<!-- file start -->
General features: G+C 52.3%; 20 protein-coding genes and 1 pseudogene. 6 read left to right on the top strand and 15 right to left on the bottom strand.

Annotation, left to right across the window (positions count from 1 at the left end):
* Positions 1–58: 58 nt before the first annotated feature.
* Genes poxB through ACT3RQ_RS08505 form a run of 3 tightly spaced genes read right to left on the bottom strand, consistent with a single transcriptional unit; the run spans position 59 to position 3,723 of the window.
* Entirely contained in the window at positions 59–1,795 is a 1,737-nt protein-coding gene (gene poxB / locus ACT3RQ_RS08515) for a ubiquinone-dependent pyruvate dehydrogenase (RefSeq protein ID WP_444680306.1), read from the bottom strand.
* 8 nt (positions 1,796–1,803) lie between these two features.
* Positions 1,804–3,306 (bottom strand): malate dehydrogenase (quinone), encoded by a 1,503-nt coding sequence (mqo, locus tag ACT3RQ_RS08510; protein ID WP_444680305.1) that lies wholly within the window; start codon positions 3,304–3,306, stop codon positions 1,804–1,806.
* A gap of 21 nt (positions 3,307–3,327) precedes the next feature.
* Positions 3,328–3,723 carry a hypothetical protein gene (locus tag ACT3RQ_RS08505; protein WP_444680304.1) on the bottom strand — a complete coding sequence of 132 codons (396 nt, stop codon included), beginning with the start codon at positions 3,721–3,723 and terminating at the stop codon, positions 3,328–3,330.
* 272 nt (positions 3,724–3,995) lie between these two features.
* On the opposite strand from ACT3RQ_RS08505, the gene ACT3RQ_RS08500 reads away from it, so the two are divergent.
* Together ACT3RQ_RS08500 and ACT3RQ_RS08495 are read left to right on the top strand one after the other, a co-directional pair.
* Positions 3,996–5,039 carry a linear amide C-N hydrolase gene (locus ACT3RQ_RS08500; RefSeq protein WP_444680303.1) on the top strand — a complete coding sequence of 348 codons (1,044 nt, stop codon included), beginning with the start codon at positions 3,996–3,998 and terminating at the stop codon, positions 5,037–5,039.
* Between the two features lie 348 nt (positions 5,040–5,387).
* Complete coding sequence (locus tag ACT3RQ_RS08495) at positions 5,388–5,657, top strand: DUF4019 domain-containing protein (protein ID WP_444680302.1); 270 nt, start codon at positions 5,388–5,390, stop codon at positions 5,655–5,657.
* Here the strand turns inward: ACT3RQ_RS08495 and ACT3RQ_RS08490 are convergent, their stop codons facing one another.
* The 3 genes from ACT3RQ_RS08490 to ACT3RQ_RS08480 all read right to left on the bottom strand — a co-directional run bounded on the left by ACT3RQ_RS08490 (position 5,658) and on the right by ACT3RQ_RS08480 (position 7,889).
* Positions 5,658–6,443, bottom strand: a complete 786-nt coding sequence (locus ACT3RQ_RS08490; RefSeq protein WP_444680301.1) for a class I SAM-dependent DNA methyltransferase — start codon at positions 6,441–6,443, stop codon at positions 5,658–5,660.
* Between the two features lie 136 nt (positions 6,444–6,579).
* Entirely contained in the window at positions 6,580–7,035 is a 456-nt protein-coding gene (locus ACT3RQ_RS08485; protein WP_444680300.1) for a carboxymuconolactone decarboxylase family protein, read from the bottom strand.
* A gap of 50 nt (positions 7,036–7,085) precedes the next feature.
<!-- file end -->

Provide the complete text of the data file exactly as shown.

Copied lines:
General features: G+C 52.3%; 20 protein-coding genes and 1 pseudogene. 6 read left to right on the top strand and 15 right to left on the bottom strand.

Annotation, left to right across the window (positions count from 1 at the left end):
* Positions 1–58: 58 nt before the first annotated feature.
* Genes poxB through ACT3RQ_RS08505 form a run of 3 tightly spaced genes read right to left on the bottom strand, consistent with a single transcriptional unit; the run spans position 59 to position 3,723 of the window.
* Entirely contained in the window at positions 59–1,795 is a 1,737-nt protein-coding gene (gene poxB / locus ACT3RQ_RS08515) for a ubiquinone-dependent pyruvate dehydrogenase (RefSeq protein ID WP_444680306.1), read from the bottom strand.
* 8 nt (positions 1,796–1,803) lie between these two features.
* Positions 1,804–3,306 (bottom strand): malate dehydrogenase (quinone), encoded by a 1,503-nt coding sequence (mqo, locus tag ACT3RQ_RS08510; protein ID WP_444680305.1) that lies wholly within the window; start codon positions 3,304–3,306, stop codon positions 1,804–1,806.
* A gap of 21 nt (positions 3,307–3,327) precedes the next feature.
* Positions 3,328–3,723 carry a hypothetical protein gene (locus tag ACT3RQ_RS08505; protein WP_444680304.1) on the bottom strand — a complete coding sequence of 132 codons (396 nt, stop codon included), beginning with the start codon at positions 3,721–3,723 and terminating at the stop codon, positions 3,328–3,330.
* 272 nt (positions 3,724–3,995) lie between these two features.
* On the opposite strand from ACT3RQ_RS08505, the gene ACT3RQ_RS08500 reads away from it, so the two are divergent.
* Together ACT3RQ_RS08500 and ACT3RQ_RS08495 are read left to right on the top strand one after the other, a co-directional pair.
* Positions 3,996–5,039 carry a linear amide C-N hydrolase gene (locus ACT3RQ_RS08500; RefSeq protein WP_444680303.1) on the top strand — a complete coding sequence of 348 codons (1,044 nt, stop codon included), beginning with the start codon at positions 3,996–3,998 and terminating at the stop codon, positions 5,037–5,039.
* Between the two features lie 348 nt (positions 5,040–5,387).
* Complete coding sequence (locus tag ACT3RQ_RS08495) at positions 5,388–5,657, top strand: DUF4019 domain-containing protein (protein ID WP_444680302.1); 270 nt, start codon at positions 5,388–5,390, stop codon at positions 5,655–5,657.
* Here the strand turns inward: ACT3RQ_RS08495 and ACT3RQ_RS08490 are convergent, their stop codons facing one another.
* The 3 genes from ACT3RQ_RS08490 to ACT3RQ_RS08480 all read right to left on the bottom strand — a co-directional run bounded on the left by ACT3RQ_RS08490 (position 5,658) and on the right by ACT3RQ_RS08480 (position 7,889).
* Positions 5,658–6,443, bottom strand: a complete 786-nt coding sequence (locus ACT3RQ_RS08490; RefSeq protein WP_444680301.1) for a class I SAM-dependent DNA methyltransferase — start codon at positions 6,441–6,443, stop codon at positions 5,658–5,660.
* Between the two features lie 136 nt (positions 6,444–6,579).
* Entirely contained in the window at positions 6,580–7,035 is a 456-nt protein-coding gene (locus ACT3RQ_RS08485; protein WP_444680300.1) for a carboxymuconolactone decarboxylase family protein, read from the bottom strand.
* A gap of 50 nt (positions 7,036–7,085) precedes the next feature.